You will not fail, upon all proper occasions, to impress on the minds of all Indians, so that the sentiment may be diffused far and wide, that the President of the United States and Congress are highly desirous of being the protectors, friends and ministers of good, to all peaceably disposed Indians; and, at the same time, they will punish all murderers and disturbers of the peace of the frontiers.


The Secretary of War to the Seneca Chiefs, January 7th, 1792,



BROTHERS: Open your ears and hear the words of your friend, for it is by General Washington's order, the Great Chief of the United States, I speak to you.

The unfortunate defeat of our troops at the Westward, does not dishearten the United States, and I hope it does not you. It is true, we lament the blood that has been spilt in a war, which you know we wished to avoid. You know this, as well from the mouth of our great chief, General Washington, as from the endeavors of Colonel Procter, whom I sent to you last spring.

American State Papers, Indian Affairs, Vol. I, p. 226.

But the number of men we have lost, we can easily replace; and, therefore, although the continuance of the war will be troublesome, yet, in the long run, we must conquer.

The United States have wished to be at peace with the Miami and Wabash Indians; but they have refused to listen to our invitations, and have continued to murder our people.

Brothers: The United States must, and will protect their frontier inhabitants; and if much evil befall the bad Indians, they will have brought it upon themselves.

General Washington regards you as our fast friend, and he will take care of you. Lieutenant Jeffers tell us you have been threatened by the bad Indians; if this should be the case, had you not better remove near his garrison? or shall we build a fort near where you are, to which you may resort in case of danger? Speak, for we wish to consider you and your people as part of ourselves.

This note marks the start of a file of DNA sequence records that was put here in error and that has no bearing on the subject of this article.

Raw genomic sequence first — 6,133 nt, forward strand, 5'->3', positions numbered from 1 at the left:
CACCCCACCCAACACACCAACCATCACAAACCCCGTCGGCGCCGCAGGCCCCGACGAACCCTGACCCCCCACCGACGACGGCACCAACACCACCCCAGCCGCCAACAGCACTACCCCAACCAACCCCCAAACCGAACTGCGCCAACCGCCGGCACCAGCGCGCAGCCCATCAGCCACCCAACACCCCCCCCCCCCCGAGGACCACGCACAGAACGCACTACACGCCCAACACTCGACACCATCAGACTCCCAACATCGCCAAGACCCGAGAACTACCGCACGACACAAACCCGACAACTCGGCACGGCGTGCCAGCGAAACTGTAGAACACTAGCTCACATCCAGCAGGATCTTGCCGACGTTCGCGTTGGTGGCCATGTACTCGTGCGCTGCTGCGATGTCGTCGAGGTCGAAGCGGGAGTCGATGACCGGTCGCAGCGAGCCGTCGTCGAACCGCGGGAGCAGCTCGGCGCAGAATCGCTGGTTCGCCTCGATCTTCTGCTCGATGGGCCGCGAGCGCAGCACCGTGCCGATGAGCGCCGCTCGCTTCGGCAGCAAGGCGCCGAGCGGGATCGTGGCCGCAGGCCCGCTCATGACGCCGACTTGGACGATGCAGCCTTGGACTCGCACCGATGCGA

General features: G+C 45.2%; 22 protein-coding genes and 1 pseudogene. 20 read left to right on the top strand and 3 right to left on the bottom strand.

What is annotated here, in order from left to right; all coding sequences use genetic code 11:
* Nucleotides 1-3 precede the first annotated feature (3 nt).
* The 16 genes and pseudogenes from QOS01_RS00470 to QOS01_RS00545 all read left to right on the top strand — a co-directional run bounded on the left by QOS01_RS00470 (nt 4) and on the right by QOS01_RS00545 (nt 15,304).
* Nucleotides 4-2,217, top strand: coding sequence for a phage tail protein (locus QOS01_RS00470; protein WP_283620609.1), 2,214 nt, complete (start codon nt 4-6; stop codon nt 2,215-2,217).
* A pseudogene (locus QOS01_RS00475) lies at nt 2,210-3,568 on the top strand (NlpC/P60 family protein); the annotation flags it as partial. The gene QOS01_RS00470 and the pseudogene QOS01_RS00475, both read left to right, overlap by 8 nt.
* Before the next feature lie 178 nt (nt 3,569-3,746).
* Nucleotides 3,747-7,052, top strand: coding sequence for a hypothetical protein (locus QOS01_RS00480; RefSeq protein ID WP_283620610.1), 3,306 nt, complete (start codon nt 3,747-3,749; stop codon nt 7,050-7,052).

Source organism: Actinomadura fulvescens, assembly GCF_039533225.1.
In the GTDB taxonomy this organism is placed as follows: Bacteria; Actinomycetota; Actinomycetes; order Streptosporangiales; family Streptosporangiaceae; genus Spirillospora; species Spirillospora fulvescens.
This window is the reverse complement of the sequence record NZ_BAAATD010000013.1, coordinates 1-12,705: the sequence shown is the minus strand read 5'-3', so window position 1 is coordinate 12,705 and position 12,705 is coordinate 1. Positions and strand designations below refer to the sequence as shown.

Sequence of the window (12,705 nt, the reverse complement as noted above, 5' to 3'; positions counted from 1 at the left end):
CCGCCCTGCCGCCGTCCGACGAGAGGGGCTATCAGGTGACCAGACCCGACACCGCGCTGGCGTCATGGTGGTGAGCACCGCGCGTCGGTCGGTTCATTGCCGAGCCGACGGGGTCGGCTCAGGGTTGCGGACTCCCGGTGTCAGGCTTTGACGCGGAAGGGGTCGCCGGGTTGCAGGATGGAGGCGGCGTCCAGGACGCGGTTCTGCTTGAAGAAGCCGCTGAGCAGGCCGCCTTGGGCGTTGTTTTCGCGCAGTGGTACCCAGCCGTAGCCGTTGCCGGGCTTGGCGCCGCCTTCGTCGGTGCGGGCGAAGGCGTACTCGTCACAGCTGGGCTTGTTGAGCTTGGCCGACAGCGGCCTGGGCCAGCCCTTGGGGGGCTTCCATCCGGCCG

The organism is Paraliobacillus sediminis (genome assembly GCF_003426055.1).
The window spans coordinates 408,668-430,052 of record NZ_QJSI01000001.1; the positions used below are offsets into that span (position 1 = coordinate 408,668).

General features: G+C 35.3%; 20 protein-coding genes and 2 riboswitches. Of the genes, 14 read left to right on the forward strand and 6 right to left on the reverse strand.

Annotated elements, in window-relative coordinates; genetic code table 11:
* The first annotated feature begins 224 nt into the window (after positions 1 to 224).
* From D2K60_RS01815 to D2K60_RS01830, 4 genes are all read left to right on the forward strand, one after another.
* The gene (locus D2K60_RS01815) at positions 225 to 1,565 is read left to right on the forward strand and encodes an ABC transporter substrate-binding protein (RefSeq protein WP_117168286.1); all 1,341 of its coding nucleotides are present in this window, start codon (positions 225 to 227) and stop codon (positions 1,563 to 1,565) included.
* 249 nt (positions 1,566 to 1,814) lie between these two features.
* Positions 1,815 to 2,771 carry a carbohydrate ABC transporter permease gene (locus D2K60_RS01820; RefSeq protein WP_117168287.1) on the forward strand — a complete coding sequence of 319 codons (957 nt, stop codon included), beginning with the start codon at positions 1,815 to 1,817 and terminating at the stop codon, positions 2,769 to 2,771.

I have sent you a few presents, to replace those things which some bad people plundered you of last spring. Receive them as an earnest of the good will of the United States; and let us know what other articles you wish, and they shall be sent you.

Let nothing shake your friendship: for, be assured, we only seek to do that which is right and just. (L. S.) Given, &c.

H. KNOX, Secretary of War.


The Secretary of War to the Rev. Samuel Kirkland.

January 9th, 1792. SIR: I have received a letter from General Schuyler, dated the ist instant, informing me that he had persuaded Good Peter and French Peter to return with you; I therefore expect this letter will reach you at Genesee. I hope this ardently, because Captain Hoops, who left Genesee lately, saw there the Farmer's Brother, with whom he had much conversation.

The Farmer's Brother informed me of a great council about to be held at Buffalo creek, the decrease of the present moon. It is all important to know the object of this council; I conjure, you, therefore, to spare no pains nor expense to gain this information, and let me know the result by an express. I hope you

'American State Papers, Indian Affairs, Vol. I, p. 226.